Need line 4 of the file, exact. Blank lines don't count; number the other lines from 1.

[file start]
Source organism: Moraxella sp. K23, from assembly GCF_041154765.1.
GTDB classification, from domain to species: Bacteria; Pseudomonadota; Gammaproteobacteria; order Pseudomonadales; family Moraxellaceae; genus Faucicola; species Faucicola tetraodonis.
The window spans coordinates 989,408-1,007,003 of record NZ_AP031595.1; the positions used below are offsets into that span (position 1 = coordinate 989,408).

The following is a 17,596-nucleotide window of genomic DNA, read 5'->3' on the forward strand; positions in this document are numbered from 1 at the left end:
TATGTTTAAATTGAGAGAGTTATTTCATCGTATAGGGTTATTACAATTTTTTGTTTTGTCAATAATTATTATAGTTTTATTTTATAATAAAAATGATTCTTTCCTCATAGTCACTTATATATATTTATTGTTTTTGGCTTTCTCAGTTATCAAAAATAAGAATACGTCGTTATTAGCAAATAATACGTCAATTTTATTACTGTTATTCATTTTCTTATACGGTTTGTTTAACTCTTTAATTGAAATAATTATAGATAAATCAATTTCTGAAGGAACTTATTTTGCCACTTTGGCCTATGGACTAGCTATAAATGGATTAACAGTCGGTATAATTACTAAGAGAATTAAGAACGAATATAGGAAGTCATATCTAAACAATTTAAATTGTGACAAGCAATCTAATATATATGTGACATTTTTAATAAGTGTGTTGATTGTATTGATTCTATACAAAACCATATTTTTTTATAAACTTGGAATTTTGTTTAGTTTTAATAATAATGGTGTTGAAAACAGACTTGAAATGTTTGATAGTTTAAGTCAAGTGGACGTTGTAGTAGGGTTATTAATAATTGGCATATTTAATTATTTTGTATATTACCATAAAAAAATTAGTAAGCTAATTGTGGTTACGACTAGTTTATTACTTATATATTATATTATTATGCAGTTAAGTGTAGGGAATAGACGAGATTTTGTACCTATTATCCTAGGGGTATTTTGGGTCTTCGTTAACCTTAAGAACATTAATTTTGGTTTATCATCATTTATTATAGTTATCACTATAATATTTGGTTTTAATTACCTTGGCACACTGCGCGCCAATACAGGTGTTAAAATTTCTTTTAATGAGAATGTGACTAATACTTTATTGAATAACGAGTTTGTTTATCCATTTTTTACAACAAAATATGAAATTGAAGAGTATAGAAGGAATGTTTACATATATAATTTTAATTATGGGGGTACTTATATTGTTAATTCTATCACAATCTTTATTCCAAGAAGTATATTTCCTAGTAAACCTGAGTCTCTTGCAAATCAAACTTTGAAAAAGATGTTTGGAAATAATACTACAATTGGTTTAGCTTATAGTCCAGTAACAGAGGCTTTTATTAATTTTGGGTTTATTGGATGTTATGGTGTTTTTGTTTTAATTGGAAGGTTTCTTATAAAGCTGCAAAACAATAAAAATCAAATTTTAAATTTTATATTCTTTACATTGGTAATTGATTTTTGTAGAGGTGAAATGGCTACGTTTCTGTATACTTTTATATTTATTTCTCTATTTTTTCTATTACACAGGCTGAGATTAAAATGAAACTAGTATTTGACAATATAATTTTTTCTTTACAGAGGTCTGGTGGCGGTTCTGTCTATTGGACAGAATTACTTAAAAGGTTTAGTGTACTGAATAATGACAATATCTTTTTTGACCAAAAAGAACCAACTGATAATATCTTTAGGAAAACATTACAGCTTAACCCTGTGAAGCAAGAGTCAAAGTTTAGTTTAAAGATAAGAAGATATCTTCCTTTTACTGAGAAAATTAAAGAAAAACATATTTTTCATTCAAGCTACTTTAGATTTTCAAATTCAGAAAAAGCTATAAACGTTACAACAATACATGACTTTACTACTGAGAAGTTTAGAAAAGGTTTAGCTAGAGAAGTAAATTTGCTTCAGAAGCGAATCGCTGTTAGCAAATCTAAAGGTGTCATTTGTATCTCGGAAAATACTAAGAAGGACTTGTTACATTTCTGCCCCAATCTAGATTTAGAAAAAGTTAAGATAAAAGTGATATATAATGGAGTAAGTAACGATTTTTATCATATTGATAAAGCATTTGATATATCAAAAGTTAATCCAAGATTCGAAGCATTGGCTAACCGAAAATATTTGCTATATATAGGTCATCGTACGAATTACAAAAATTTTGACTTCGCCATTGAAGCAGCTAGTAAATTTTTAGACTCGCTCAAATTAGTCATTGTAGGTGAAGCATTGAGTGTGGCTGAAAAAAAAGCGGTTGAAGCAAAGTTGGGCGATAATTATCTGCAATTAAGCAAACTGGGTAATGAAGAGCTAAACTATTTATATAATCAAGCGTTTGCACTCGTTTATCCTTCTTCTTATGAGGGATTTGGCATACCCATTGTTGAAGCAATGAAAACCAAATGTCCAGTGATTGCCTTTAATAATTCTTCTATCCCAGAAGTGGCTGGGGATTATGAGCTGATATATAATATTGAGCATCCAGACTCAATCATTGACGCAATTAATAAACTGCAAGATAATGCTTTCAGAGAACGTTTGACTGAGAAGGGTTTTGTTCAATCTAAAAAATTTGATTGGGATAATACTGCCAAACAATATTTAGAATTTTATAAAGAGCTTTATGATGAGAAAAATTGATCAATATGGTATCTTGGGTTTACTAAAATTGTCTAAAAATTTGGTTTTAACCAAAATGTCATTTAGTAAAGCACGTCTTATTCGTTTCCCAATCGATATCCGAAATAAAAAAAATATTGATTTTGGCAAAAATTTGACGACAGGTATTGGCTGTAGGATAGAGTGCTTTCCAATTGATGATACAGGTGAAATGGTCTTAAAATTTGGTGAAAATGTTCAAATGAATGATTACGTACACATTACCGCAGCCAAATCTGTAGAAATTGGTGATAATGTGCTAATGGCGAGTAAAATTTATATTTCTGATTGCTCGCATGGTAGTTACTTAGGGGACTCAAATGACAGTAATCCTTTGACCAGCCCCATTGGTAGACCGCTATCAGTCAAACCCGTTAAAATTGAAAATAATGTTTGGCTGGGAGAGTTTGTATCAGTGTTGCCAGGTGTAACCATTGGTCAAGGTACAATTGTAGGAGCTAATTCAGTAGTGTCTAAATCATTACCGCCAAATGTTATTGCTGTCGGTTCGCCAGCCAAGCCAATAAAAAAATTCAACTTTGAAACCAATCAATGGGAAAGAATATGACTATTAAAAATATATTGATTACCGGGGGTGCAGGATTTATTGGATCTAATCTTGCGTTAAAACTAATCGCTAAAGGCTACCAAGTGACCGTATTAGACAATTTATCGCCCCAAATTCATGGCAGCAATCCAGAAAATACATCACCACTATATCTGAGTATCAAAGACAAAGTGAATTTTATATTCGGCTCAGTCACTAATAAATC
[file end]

The following is a 17,596-nucleotide window of genomic DNA, read 5'->3' on the forward strand; positions in this document are numbered from 1 at the left end: